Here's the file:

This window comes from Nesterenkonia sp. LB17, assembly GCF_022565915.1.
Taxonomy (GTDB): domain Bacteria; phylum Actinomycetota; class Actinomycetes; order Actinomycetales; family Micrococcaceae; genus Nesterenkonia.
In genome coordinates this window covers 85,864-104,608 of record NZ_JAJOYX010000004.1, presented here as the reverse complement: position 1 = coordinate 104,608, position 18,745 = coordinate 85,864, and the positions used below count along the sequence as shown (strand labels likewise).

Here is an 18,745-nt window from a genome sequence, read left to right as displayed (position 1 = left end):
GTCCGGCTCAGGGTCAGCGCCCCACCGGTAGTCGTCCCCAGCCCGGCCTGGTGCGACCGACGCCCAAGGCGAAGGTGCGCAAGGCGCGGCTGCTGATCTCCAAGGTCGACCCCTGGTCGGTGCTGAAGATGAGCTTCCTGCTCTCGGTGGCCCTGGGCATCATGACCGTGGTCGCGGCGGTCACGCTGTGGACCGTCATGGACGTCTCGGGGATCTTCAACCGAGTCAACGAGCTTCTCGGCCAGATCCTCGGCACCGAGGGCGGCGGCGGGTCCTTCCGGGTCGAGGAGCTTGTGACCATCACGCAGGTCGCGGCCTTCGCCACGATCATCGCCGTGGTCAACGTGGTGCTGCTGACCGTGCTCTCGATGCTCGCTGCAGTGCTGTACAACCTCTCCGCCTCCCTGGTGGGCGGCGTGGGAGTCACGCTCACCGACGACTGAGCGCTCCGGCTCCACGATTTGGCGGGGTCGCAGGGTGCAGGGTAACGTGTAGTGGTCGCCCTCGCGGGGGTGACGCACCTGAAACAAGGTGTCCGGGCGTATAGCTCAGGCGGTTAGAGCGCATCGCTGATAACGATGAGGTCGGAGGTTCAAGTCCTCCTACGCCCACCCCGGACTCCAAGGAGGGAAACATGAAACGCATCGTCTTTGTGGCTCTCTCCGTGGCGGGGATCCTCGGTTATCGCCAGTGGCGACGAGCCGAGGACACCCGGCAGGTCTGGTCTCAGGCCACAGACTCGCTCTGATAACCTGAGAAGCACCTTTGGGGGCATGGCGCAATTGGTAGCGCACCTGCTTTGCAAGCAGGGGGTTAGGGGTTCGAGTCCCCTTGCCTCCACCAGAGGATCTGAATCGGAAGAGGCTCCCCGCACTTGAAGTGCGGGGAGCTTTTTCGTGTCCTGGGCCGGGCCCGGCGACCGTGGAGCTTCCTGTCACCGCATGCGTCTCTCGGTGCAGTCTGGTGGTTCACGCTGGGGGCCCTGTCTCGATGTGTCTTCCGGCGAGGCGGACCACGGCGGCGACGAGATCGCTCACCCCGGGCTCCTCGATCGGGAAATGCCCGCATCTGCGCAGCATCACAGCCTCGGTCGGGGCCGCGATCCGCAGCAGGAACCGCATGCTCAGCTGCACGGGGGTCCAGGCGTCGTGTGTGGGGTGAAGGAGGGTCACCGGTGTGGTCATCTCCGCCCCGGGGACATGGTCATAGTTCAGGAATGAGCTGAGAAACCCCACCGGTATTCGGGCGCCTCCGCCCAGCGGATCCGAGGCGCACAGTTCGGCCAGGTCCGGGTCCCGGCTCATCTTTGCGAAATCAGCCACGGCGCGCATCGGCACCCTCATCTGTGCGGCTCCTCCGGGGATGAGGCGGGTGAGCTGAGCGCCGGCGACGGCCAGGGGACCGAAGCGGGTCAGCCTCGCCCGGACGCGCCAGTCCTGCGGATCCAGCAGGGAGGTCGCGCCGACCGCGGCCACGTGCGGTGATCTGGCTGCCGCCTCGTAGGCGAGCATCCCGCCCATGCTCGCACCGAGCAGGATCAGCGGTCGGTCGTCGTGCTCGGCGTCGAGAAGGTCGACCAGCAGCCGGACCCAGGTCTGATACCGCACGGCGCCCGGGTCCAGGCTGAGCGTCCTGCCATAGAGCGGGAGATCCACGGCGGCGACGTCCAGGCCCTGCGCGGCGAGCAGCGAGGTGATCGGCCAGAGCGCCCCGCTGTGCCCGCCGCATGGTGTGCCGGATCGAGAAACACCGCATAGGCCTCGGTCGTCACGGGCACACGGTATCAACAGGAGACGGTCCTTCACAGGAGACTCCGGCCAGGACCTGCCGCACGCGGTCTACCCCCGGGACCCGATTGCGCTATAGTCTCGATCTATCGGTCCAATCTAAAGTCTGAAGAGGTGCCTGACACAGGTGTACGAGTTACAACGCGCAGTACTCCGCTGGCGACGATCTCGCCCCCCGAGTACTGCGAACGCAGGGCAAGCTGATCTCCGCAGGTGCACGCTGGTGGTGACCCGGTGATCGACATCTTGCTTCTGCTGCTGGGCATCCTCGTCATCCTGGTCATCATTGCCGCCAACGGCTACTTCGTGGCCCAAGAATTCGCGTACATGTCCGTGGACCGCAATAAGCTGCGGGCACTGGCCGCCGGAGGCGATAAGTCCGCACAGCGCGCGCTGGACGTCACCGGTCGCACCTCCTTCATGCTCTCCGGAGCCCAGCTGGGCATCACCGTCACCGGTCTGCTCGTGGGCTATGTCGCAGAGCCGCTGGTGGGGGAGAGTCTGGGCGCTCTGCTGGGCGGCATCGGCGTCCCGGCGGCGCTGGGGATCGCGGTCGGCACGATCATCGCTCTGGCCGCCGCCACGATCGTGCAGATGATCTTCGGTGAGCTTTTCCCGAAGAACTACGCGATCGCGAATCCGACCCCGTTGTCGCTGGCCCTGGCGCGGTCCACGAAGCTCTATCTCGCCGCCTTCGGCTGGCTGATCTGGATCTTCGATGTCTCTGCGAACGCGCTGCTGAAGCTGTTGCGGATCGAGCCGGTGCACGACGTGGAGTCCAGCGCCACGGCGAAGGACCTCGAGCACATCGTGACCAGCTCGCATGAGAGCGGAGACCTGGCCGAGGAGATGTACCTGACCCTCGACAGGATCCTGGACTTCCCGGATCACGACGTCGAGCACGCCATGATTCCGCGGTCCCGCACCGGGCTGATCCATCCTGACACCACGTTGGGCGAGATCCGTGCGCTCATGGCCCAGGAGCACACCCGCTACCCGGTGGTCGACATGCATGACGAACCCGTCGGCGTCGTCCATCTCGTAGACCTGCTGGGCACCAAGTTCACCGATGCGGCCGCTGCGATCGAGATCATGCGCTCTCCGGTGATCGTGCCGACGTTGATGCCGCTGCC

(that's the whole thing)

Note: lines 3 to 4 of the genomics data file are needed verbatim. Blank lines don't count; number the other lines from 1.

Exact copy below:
In genome coordinates this window covers 85,864-104,608 of record NZ_JAJOYX010000004.1, presented here as the reverse complement: position 1 = coordinate 104,608, position 18,745 = coordinate 85,864, and the positions used below count along the sequence as shown (strand labels likewise).

Here is an 18,745-nt window from a genome sequence, read left to right as displayed (position 1 = left end):